Ying-Di Yin

Ying-Di Yin

Ying-Di Yin is a Chinese-Australian writer, actor and communications practitioner at the Sydney Opera House. She has a keen interest in telling authentic stories that represent diversity and, through that mission, is learning more about her own culture and identity. As a writer, she has been published in The Saturday Paper, The Guardian and Runway Journal. She cries during every film, no matter the genre, and has recently learnt the meaning of ‘umami’ and plans to use it in every cooking conversation she has moving forward. 

Twitter: @yingdiyin

Website: instagram.com/yingdizzzzle

Location: Sydney / unceded Gadigal land

Movie location I call home: The family dining table in Ang Lee’s Eat Drink Man Woman

The film or experience that made me want to write about the screen: While I was studying abroad in the United States, I wrote an essay based around the film Looking for Alibrandi, drawing parallels to my own experience and identity as a first-generation Australian. I enjoyed exploring the analysis of a film, particularly for an audience that was unfamiliar with it, and the freedom that films provide, permitting each viewer to interpret art in response to their own experience. It also revealed to me the lack of Asian representation on the screen at the time (Alibrandi was a story about an Italian-Australian’s experience, yet was the closest story that I felt reflected parts of my teenage experience back then). For me, it cemented the importance of diverse representation on screen.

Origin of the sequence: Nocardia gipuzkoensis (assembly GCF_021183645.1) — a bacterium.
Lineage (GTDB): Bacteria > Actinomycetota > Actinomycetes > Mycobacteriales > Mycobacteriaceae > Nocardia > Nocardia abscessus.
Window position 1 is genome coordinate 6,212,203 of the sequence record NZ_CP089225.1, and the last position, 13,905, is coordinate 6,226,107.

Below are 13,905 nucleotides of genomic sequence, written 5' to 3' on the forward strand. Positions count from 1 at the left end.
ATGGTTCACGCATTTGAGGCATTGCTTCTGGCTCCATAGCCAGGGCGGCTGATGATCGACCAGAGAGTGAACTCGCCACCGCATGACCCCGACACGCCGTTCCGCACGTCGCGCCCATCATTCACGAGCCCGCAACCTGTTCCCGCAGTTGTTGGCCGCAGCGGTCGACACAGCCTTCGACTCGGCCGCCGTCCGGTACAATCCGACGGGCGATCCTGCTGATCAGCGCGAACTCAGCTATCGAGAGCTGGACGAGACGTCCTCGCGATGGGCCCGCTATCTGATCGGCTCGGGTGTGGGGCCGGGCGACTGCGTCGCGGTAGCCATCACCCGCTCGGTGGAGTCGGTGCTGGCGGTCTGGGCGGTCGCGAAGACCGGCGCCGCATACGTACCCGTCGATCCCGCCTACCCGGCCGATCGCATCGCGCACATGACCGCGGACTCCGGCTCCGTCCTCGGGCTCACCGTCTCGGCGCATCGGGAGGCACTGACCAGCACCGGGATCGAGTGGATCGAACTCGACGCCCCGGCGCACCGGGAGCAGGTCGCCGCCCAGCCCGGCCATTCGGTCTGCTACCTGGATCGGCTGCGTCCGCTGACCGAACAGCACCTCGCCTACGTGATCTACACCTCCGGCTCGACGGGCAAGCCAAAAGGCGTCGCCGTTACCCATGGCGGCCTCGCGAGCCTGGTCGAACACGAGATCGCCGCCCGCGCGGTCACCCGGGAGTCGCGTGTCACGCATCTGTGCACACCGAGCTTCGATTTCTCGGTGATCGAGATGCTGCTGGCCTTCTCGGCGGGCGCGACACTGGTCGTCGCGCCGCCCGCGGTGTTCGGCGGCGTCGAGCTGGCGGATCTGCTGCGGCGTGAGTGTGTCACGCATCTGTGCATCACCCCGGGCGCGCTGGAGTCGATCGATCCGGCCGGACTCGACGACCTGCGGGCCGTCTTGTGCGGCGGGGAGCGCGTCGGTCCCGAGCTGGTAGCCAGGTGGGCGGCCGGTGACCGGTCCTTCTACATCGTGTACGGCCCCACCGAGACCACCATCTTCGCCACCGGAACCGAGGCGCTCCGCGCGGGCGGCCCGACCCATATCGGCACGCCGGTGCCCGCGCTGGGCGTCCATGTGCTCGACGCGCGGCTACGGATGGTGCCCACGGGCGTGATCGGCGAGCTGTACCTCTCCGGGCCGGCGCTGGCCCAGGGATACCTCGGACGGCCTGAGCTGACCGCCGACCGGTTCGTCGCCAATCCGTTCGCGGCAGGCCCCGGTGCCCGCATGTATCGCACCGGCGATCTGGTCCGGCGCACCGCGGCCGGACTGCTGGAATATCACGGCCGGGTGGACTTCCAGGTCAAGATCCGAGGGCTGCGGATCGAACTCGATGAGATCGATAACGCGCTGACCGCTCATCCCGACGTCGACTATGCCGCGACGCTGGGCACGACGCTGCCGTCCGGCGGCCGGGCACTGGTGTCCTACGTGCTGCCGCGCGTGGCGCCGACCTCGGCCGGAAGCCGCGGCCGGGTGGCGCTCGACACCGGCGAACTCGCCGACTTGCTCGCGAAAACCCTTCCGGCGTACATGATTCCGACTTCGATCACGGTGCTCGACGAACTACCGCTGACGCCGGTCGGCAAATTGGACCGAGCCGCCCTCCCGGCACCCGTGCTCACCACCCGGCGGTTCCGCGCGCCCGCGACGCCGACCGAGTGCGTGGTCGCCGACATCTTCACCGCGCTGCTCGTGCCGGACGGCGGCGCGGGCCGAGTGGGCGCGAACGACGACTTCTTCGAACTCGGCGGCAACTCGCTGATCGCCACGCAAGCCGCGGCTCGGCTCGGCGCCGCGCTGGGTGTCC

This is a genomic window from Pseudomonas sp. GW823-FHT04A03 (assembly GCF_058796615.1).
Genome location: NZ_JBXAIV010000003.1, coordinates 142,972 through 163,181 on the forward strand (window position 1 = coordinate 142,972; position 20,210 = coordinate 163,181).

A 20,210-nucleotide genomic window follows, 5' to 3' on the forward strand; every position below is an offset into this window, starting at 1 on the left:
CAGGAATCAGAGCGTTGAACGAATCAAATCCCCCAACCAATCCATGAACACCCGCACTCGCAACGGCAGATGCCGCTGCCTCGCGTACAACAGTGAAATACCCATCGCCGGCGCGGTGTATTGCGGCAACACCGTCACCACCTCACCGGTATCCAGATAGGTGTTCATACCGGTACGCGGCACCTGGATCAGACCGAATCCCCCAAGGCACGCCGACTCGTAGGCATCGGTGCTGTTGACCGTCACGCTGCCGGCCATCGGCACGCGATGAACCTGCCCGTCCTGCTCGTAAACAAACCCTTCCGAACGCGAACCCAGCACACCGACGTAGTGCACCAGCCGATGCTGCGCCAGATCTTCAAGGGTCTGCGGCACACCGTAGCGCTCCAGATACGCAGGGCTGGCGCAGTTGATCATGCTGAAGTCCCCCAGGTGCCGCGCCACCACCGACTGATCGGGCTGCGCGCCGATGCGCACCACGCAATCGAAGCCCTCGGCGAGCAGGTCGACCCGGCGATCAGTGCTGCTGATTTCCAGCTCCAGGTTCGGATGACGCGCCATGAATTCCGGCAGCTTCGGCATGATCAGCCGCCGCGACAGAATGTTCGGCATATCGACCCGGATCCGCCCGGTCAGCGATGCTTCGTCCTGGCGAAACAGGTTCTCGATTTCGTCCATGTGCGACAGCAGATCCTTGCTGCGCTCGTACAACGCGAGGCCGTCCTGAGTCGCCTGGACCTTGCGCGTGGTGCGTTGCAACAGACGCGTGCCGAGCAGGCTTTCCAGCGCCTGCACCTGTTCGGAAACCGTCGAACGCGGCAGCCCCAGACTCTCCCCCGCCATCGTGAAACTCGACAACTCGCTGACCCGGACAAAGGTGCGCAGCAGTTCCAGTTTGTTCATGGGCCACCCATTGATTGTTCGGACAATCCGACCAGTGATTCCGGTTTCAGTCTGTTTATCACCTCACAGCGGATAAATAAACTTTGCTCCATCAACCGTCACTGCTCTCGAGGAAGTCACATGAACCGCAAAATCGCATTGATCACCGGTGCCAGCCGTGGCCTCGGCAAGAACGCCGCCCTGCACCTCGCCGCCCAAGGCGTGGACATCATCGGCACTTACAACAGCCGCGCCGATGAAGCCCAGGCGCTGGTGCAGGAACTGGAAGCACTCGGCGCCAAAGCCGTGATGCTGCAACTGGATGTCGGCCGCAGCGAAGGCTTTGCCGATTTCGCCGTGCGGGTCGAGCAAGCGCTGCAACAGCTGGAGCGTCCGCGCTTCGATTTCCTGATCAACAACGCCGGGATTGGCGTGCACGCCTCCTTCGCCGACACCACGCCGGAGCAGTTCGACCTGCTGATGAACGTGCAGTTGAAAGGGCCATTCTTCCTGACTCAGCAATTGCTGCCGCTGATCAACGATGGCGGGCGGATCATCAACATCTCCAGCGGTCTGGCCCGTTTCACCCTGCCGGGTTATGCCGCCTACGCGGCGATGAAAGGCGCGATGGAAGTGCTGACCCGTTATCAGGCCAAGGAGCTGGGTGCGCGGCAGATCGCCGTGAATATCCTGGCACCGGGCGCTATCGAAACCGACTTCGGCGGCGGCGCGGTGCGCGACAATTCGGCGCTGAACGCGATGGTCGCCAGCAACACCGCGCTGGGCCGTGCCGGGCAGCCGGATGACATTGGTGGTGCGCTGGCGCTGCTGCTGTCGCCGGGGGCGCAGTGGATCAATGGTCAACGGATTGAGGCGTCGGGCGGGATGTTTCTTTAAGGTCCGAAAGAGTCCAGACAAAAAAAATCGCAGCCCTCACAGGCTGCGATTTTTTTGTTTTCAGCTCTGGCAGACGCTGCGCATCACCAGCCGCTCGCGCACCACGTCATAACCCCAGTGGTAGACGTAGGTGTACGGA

Why film criticism matters in 2021: Films are a powerful artform for examining social, cultural and political issues. They have the ability to shape and educate audiences through a writer’s intellectual, physical and emotional response to the film. Film criticism allows readers to look beyond the film itself and brings it into cultural conversation and discourse. Also, in 2021, it’s amazing the volumes of films we have access to due to the increase of streaming services, but I’ve also found myself mindlessly watching films. Film criticism allows me to engage more deeply and think before or while I watch.

Favourite film I’ve seen this year: I really adored Lee Isaac Chung’s semi-autobiographical film Minari. Every aspect of the film was so beautifully executed, from the set design to the wonderful performances. It’s a film that made me feel seen, despite it not being the director’s primary intention. There are so many layers to unpack within this quiet and intimate film. It made me think, laugh and, of course, cry. 

In the fantasy biopic of my life, I would be played by: Michelle Yeoh; she’s who I want to be when I grow up. Or Alicia Vikander – I have a massive girl-crush on her even when she plays an emotionless AI robot in Ex Machina.

My MIFF 69 theme music: Young Hearts Run Free by Kym Mazelle, from the Romeo + Juliet soundtrack